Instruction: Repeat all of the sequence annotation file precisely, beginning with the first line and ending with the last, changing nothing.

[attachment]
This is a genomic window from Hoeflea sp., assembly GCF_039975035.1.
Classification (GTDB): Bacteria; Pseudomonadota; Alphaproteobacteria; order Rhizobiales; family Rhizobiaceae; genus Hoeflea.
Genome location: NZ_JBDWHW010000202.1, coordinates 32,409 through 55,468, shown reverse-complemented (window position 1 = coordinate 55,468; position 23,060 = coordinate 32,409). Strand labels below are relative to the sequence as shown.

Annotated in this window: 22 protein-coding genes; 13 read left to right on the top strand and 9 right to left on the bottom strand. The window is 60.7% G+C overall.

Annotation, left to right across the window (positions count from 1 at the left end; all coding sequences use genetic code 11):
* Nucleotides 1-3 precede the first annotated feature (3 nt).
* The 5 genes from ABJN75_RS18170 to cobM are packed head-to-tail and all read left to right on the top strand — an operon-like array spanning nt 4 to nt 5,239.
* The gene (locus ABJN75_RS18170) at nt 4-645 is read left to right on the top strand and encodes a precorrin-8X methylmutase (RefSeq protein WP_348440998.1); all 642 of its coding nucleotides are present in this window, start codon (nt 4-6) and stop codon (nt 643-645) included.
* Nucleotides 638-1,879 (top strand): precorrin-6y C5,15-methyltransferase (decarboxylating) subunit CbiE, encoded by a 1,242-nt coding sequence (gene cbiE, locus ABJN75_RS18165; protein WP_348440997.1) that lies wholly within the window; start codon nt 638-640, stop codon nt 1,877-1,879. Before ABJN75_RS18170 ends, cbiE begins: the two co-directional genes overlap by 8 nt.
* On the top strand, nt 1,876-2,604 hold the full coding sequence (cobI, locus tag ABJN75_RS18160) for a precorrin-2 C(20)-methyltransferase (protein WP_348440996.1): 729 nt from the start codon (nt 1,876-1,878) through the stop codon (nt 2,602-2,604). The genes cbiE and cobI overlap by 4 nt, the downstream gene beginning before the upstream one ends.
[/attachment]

This is a genomic window from Hoeflea sp., assembly GCF_039975035.1.
Classification (GTDB): Bacteria; Pseudomonadota; Alphaproteobacteria; order Rhizobiales; family Rhizobiaceae; genus Hoeflea.
Genome location: NZ_JBDWHW010000202.1, coordinates 32,409 through 55,468, shown reverse-complemented (window position 1 = coordinate 55,468; position 23,060 = coordinate 32,409). Strand labels below are relative to the sequence as shown.

Annotated in this window: 22 protein-coding genes; 13 read left to right on the top strand and 9 right to left on the bottom strand. The window is 60.7% G+C overall.

Annotation, left to right across the window (positions count from 1 at the left end; all coding sequences use genetic code 11):
* Nucleotides 1-3 precede the first annotated feature (3 nt).
* The 5 genes from ABJN75_RS18170 to cobM are packed head-to-tail and all read left to right on the top strand — an operon-like array spanning nt 4 to nt 5,239.
* The gene (locus ABJN75_RS18170) at nt 4-645 is read left to right on the top strand and encodes a precorrin-8X methylmutase (RefSeq protein WP_348440998.1); all 642 of its coding nucleotides are present in this window, start codon (nt 4-6) and stop codon (nt 643-645) included.
* Nucleotides 638-1,879 (top strand): precorrin-6y C5,15-methyltransferase (decarboxylating) subunit CbiE, encoded by a 1,242-nt coding sequence (gene cbiE, locus ABJN75_RS18165; protein WP_348440997.1) that lies wholly within the window; start codon nt 638-640, stop codon nt 1,877-1,879. Before ABJN75_RS18170 ends, cbiE begins: the two co-directional genes overlap by 8 nt.
* On the top strand, nt 1,876-2,604 hold the full coding sequence (cobI, locus tag ABJN75_RS18160) for a precorrin-2 C(20)-methyltransferase (protein WP_348440996.1): 729 nt from the start codon (nt 1,876-1,878) through the stop codon (nt 2,602-2,604). The genes cbiE and cobI overlap by 4 nt, the downstream gene beginning before the upstream one ends.